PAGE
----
It’s been a while since a third party candidate has really made a splash in the presidential election. Ross Perot garnered 19% of the popular vote back in 1992, and many left-leaners fault Ralph Nader’s Green Party bid in 2000 for serving as the reason Al Gore lost the election — although the onus should probably fall on the Supreme Court for that. (Additionally, this year’s Green Party nominee, Harvard educated physician Jill Stein, was arrested for trying to get into the first presidential debate.) But frankly, my favorite third party candidate in American history would have to be former-President Theodore Roosevelt, when he ran for a second term with the progressive Bull Moose Party.
Unless Libertarian and former New Mexico Governor Gary Johnson gets a surprising chunk of the vote and potentially hinders Romney’s chances (although many libertarians scoff at the notion that those votes would otherwise go to a Republican), it’s doubtful third parties will make an impact this year. However, Larry King moderated a debate between them on Tuesday, and it’s worth noting.
The New York Times blog The Caucus reports:
The call by the liberals, Jill Stein of the Green Party and Rocky Anderson of the Justice Party, for an end to the war on drugs was amplified by Gary Johnson, the Libertarian candidate. Mr. Johnson offered bona fides on the question: “I have drank alcohol, I have smoked marijuana” — though not anymore, he said. Even Virgil Goode of the conservative Constitution Party, who opposes legalization, said he would cut financing for federal drug enforcement in the name of closing the deficit.
But their passion and refusal to compromise on the principles that reflect their ideas of American democracy marked each person on stage. In an illustration of the circular nature of the political spectrum, the staunch liberals and small-government conservatives all firmly opposed the practice of indefinite detention without trial and said that the Pentagon’s budget should be cut as the United States takes a less aggressive posture.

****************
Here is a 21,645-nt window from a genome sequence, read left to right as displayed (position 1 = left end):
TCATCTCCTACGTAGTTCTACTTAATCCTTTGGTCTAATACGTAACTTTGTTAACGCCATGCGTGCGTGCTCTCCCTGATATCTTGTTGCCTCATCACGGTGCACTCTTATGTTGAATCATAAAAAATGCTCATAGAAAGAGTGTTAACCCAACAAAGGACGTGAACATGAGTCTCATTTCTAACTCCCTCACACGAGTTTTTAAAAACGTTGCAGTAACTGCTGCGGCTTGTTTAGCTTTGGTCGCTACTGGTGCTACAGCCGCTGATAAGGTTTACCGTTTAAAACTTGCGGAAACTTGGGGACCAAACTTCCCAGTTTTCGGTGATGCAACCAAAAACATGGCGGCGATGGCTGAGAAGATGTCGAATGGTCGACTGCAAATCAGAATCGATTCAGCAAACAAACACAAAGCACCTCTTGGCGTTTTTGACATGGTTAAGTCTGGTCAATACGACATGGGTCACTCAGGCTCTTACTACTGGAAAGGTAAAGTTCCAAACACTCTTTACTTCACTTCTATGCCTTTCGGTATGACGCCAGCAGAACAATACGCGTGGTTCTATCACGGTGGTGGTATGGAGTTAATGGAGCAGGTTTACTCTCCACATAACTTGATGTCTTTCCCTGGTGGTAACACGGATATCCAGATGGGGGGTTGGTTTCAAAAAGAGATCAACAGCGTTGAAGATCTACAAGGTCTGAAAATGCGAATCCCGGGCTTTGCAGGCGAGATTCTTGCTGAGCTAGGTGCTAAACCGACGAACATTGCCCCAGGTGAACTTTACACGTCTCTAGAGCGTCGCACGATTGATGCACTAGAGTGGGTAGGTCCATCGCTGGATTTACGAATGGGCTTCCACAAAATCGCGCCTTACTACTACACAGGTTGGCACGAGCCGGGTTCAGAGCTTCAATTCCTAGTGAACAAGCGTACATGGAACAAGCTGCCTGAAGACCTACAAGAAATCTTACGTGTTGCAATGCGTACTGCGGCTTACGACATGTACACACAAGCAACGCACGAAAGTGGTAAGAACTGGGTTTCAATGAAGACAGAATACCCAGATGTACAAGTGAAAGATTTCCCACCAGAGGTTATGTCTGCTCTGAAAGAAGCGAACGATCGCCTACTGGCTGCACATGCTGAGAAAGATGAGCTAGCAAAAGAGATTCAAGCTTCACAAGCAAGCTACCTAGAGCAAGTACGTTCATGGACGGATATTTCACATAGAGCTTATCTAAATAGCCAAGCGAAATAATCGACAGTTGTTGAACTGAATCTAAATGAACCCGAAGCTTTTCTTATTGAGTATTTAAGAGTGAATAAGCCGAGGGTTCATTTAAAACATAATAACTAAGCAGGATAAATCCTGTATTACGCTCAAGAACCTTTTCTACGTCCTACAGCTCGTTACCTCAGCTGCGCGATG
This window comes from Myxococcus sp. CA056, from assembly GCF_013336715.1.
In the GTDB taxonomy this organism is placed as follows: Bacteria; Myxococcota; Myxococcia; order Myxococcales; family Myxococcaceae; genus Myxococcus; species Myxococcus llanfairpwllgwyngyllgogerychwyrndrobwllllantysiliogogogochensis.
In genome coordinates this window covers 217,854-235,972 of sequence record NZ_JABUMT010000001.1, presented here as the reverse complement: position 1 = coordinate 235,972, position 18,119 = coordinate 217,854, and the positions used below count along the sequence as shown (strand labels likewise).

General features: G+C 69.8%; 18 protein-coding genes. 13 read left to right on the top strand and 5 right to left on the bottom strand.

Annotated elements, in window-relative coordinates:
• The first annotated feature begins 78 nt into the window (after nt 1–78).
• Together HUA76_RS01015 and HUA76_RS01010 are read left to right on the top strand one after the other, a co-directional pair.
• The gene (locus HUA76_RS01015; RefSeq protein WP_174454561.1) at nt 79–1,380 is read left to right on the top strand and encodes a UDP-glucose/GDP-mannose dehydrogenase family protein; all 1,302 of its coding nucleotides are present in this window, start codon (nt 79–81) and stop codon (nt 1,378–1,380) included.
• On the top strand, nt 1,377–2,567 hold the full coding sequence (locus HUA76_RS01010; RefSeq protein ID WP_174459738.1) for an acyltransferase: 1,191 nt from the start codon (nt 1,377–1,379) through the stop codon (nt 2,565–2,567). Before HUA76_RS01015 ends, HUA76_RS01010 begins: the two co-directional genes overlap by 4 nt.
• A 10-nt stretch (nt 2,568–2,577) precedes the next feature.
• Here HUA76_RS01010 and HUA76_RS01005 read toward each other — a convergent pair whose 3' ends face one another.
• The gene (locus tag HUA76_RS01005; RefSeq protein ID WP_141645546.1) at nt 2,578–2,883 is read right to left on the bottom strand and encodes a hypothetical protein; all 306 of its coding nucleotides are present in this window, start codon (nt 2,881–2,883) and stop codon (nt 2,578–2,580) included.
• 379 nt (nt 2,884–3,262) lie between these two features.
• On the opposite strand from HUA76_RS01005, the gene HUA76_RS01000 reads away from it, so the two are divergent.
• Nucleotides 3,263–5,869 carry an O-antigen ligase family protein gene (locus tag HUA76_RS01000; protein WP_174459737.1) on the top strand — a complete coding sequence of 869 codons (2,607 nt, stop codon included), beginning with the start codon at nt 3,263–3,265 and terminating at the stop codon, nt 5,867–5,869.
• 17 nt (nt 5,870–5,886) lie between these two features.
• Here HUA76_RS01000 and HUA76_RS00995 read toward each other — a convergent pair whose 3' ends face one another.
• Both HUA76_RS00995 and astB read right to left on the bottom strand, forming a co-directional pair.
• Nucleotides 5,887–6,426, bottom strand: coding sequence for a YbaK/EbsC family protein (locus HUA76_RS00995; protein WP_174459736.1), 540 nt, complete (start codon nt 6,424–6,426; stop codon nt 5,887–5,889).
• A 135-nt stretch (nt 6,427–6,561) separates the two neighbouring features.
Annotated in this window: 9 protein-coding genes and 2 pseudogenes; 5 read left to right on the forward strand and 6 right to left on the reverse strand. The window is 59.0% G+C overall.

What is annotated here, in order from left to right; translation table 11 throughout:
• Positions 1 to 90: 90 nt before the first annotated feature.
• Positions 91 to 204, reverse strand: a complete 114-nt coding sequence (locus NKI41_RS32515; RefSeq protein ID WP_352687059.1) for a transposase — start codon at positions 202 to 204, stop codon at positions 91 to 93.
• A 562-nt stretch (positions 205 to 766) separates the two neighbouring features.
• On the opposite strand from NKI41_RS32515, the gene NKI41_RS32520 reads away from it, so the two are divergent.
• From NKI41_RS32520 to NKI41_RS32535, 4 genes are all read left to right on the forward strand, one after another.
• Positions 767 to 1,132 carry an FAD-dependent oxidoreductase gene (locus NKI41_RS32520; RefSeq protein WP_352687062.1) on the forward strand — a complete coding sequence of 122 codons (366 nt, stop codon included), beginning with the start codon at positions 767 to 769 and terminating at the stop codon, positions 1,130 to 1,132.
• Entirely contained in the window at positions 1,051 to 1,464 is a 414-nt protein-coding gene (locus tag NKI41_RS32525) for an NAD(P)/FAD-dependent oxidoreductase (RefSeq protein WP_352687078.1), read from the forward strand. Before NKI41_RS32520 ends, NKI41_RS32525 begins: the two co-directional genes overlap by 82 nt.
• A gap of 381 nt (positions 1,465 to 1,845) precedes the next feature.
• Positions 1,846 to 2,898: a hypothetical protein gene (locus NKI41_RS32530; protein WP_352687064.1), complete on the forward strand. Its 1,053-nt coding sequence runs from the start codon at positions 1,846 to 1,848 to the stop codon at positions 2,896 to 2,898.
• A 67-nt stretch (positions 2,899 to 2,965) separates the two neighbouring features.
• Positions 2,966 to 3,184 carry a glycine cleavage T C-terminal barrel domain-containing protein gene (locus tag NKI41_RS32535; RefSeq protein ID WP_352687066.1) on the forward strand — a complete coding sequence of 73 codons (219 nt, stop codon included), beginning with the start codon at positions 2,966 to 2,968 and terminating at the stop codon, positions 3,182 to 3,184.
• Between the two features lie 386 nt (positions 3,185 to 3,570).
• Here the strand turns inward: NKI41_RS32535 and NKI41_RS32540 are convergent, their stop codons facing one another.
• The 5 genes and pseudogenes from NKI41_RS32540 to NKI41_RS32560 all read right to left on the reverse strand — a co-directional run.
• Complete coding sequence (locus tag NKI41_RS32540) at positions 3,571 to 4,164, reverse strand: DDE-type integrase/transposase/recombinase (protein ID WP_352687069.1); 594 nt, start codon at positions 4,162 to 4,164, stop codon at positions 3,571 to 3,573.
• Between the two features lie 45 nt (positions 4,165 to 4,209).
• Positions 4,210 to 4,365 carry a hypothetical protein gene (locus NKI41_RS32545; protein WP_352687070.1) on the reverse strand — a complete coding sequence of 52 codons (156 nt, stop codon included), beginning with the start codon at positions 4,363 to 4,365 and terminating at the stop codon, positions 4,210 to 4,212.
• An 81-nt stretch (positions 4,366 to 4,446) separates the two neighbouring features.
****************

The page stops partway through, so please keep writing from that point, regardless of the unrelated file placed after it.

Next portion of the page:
“We cannot be the policemen of the world,” Mr. Goode said, followed shortly by Ms. Stein’s similar sentiment: “A foreign policy based on militarism and brute military force is making us less secure, not more secure.”
The particular set questions, submitted by social media and the event’s organizers, disproportionately addressed issues where the candidates’ views are alike. It took a question about the cost of college to reveal strong differences. Ms. Stein, a physician, and Mr. Anderson, a former Democrat and mayor of Salt Lake City, both said the government should provide free higher education. The right-leaning candidates both said they would cut Pell grants, Mr. Johnson reasoning that guaranteed government loans make universities “immune from pricing.”
And even Mr. Johnson and Mr. Goode had differences. The latter said he would cut off immigration until the unemployment rate dropped to 5 percent, while Mr. Johnson, a former New Mexico governor who unsuccessfully ran in the G.O.P. primary, wants to make it easier for immigrants to get work visas.
Both men have been seen as possible spoilers for Mitt Romney, and Mr. Goode seemed to particularly relish that potential. A former Virginia congressman, he overcame Republicans’ efforts to keep him off the ballot in that state, and he frequently contrasted his plans to cut the budget with the slower approach of the Republican ticket.